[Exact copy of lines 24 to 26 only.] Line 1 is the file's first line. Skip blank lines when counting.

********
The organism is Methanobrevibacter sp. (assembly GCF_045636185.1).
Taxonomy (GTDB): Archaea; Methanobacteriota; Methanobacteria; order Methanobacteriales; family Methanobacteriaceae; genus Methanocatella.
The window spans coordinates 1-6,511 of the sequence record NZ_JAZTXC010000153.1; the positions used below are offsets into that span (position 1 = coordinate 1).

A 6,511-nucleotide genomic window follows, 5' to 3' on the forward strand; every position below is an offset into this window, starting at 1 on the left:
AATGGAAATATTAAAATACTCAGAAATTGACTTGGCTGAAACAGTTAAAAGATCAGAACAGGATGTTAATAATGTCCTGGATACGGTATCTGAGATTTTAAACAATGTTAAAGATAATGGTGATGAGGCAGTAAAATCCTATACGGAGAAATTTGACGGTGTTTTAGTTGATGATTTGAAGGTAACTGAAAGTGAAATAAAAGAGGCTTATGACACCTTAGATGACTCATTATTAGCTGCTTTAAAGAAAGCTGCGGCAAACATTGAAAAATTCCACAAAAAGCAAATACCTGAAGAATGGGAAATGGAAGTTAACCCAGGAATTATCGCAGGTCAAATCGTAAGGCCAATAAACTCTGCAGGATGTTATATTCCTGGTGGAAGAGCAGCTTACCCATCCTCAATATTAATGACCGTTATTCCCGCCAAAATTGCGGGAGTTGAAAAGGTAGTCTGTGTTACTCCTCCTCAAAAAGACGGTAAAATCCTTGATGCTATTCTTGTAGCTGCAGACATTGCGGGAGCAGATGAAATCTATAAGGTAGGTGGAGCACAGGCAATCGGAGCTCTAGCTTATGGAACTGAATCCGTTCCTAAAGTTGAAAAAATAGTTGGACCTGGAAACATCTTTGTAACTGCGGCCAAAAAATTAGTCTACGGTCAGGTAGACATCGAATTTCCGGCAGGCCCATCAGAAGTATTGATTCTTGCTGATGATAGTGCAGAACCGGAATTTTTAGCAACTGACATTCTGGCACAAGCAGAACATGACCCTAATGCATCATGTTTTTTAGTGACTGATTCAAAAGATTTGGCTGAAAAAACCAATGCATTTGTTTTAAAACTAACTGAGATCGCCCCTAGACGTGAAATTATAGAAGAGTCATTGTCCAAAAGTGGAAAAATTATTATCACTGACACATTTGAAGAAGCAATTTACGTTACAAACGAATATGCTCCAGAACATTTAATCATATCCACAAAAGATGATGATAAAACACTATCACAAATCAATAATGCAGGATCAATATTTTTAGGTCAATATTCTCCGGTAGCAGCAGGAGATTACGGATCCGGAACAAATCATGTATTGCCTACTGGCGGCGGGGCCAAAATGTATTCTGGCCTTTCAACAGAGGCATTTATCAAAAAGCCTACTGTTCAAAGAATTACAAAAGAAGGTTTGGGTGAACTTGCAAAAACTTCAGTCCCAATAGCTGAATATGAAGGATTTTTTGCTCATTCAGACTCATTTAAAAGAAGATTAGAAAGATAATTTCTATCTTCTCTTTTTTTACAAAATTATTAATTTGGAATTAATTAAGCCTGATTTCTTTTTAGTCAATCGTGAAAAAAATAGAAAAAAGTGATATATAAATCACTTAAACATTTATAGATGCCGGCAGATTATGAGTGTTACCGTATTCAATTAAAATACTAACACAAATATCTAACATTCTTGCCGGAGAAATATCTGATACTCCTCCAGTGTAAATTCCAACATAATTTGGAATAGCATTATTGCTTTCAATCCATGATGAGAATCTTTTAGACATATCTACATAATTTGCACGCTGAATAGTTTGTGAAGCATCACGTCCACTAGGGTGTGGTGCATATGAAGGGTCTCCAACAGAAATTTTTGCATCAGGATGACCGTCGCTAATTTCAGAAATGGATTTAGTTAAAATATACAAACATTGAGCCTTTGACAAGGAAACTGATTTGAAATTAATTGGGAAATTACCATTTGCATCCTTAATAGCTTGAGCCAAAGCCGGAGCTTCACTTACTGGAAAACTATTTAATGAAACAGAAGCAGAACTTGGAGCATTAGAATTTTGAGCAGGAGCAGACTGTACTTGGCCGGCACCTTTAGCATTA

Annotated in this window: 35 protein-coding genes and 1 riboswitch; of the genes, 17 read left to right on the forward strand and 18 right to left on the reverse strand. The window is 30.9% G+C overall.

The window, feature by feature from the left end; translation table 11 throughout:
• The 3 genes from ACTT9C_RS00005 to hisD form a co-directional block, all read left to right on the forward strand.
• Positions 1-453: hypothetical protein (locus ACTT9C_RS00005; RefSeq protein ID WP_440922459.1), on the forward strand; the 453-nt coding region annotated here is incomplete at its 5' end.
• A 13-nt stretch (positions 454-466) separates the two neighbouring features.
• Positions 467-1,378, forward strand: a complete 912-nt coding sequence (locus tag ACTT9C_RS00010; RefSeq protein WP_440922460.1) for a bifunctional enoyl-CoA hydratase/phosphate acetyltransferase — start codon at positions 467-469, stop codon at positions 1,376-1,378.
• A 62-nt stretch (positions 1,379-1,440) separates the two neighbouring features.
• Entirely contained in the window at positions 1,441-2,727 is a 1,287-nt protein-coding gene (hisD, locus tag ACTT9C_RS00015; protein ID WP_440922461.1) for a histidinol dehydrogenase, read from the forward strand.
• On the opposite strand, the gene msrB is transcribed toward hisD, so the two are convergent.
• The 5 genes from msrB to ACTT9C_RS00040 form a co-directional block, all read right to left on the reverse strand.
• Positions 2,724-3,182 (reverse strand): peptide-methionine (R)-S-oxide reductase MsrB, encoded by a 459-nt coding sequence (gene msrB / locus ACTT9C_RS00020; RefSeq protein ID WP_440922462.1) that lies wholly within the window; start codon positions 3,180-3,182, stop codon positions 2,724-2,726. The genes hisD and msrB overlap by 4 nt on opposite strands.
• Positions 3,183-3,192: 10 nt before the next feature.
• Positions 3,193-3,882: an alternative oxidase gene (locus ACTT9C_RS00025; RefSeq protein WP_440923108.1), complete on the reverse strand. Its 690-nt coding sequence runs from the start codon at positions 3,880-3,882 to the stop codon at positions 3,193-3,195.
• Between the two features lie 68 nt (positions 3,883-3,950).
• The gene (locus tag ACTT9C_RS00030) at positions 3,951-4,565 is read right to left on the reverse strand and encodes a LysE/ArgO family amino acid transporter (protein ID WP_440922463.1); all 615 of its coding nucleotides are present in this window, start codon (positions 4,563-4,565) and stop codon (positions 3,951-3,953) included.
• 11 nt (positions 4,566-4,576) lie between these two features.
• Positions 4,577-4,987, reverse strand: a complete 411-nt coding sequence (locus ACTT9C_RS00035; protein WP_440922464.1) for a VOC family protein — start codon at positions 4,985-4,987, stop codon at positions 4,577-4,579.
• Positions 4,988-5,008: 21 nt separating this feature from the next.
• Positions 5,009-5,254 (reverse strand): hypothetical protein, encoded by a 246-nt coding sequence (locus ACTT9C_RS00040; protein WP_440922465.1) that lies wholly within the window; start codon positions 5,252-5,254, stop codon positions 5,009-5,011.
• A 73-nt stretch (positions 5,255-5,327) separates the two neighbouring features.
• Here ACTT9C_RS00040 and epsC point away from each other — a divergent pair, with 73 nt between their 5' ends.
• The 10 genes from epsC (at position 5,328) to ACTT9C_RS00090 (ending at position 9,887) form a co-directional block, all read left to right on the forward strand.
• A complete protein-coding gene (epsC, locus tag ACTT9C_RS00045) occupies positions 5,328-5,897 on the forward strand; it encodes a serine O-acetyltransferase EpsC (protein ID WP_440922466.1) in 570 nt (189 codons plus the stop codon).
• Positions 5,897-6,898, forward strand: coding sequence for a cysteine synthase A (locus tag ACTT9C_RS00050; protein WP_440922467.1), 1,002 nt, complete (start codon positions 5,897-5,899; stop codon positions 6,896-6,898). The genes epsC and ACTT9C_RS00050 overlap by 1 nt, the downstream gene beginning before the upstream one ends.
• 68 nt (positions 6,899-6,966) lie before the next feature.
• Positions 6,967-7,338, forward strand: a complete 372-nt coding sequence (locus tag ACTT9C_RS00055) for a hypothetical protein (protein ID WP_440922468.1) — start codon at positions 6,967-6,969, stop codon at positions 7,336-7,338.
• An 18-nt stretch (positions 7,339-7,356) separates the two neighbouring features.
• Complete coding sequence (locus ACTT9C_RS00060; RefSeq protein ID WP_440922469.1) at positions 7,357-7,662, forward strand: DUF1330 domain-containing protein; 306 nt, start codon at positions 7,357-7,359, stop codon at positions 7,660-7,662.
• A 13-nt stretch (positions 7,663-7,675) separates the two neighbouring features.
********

• Positions 5,009-5,254 (reverse strand): hypothetical protein, encoded by a 246-nt coding sequence (locus ACTT9C_RS00040; protein WP_440922465.1) that lies wholly within the window; start codon positions 5,252-5,254, stop codon positions 5,009-5,011.
• A 73-nt stretch (positions 5,255-5,327) separates the two neighbouring features.
• Here ACTT9C_RS00040 and epsC point away from each other — a divergent pair, with 73 nt between their 5' ends.